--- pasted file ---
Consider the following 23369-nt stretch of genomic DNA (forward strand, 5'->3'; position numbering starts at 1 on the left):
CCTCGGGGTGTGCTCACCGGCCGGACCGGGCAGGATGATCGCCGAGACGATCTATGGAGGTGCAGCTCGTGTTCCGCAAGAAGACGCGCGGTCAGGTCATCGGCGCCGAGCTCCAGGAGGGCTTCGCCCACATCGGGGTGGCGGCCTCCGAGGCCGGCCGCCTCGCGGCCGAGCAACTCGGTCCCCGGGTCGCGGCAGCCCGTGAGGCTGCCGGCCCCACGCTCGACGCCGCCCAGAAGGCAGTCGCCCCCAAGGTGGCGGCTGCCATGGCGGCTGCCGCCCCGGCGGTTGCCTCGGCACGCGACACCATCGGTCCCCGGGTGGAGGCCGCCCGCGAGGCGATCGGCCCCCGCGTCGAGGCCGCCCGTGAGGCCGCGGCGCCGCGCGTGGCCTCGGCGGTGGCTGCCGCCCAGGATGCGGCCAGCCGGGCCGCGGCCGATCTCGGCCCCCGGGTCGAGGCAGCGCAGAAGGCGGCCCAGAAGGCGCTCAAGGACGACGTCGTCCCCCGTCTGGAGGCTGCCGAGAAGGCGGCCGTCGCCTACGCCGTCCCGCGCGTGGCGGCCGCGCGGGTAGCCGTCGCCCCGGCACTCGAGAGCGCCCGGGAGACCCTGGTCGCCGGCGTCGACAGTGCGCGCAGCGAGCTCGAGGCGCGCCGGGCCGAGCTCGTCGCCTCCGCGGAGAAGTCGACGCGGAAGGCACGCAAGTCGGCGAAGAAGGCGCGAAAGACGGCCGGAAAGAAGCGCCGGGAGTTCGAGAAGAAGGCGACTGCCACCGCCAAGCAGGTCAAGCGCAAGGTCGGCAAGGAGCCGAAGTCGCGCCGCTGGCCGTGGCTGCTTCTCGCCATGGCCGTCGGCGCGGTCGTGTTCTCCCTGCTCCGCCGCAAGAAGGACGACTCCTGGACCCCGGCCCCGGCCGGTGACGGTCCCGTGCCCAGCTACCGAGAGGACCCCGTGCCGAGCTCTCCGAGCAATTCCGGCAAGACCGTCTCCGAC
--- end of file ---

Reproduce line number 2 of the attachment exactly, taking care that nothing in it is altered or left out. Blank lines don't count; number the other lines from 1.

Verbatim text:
CCTCGGGGTGTGCTCACCGGCCGGACCGGGCAGGATGATCGCCGAGACGATCTATGGAGGTGCAGCTCGTGTTCCGCAAGAAGACGCGCGGTCAGGTCATCGGCGCCGAGCTCCAGGAGGGCTTCGCCCACATCGGGGTGGCGGCCTCCGAGGCCGGCCGCCTCGCGGCCGAGCAACTCGGTCCCCGGGTCGCGGCAGCCCGTGAGGCTGCCGGCCCCACGCTCGACGCCGCCCAGAAGGCAGTCGCCCCCAAGGTGGCGGCTGCCATGGCGGCTGCCGCCCCGGCGGTTGCCTCGGCACGCGACACCATCGGTCCCCGGGTGGAGGCCGCCCGCGAGGCGATCGGCCCCCGCGTCGAGGCCGCCCGTGAGGCCGCGGCGCCGCGCGTGGCCTCGGCGGTGGCTGCCGCCCAGGATGCGGCCAGCCGGGCCGCGGCCGATCTCGGCCCCCGGGTCGAGGCAGCGCAGAAGGCGGCCCAGAAGGCGCTCAAGGACGACGTCGTCCCCCGTCTGGAGGCTGCCGAGAAGGCGGCCGTCGCCTACGCCGTCCCGCGCGTGGCGGCCGCGCGGGTAGCCGTCGCCCCGGCACTCGAGAGCGCCCGGGAGACCCTGGTCGCCGGCGTCGACAGTGCGCGCAGCGAGCTCGAGGCGCGCCGGGCCGAGCTCGTCGCCTCCGCGGAGAAGTCGACGCGGAAGGCACGCAAGTCGGCGAAGAAGGCGCGAAAGACGGCCGGAAAGAAGCGCCGGGAGTTCGAGAAGAAGGCGACTGCCACCGCCAAGCAGGTCAAGCGCAAGGTCGGCAAGGAGCCGAAGTCGCGCCGCTGGCCGTGGCTGCTTCTCGCCATGGCCGTCGGCGCGGTCGTGTTCTCCCTGCTCCGCCGCAAGAAGGACGACTCCTGGACCCCGGCCCCGGCCGGTGACGGTCCCGTGCCCAGCTACCGAGAGGACCCCGTGCCGAGCTCTCCGAGCAATTCCGGCAAGACCGTCTCCGAC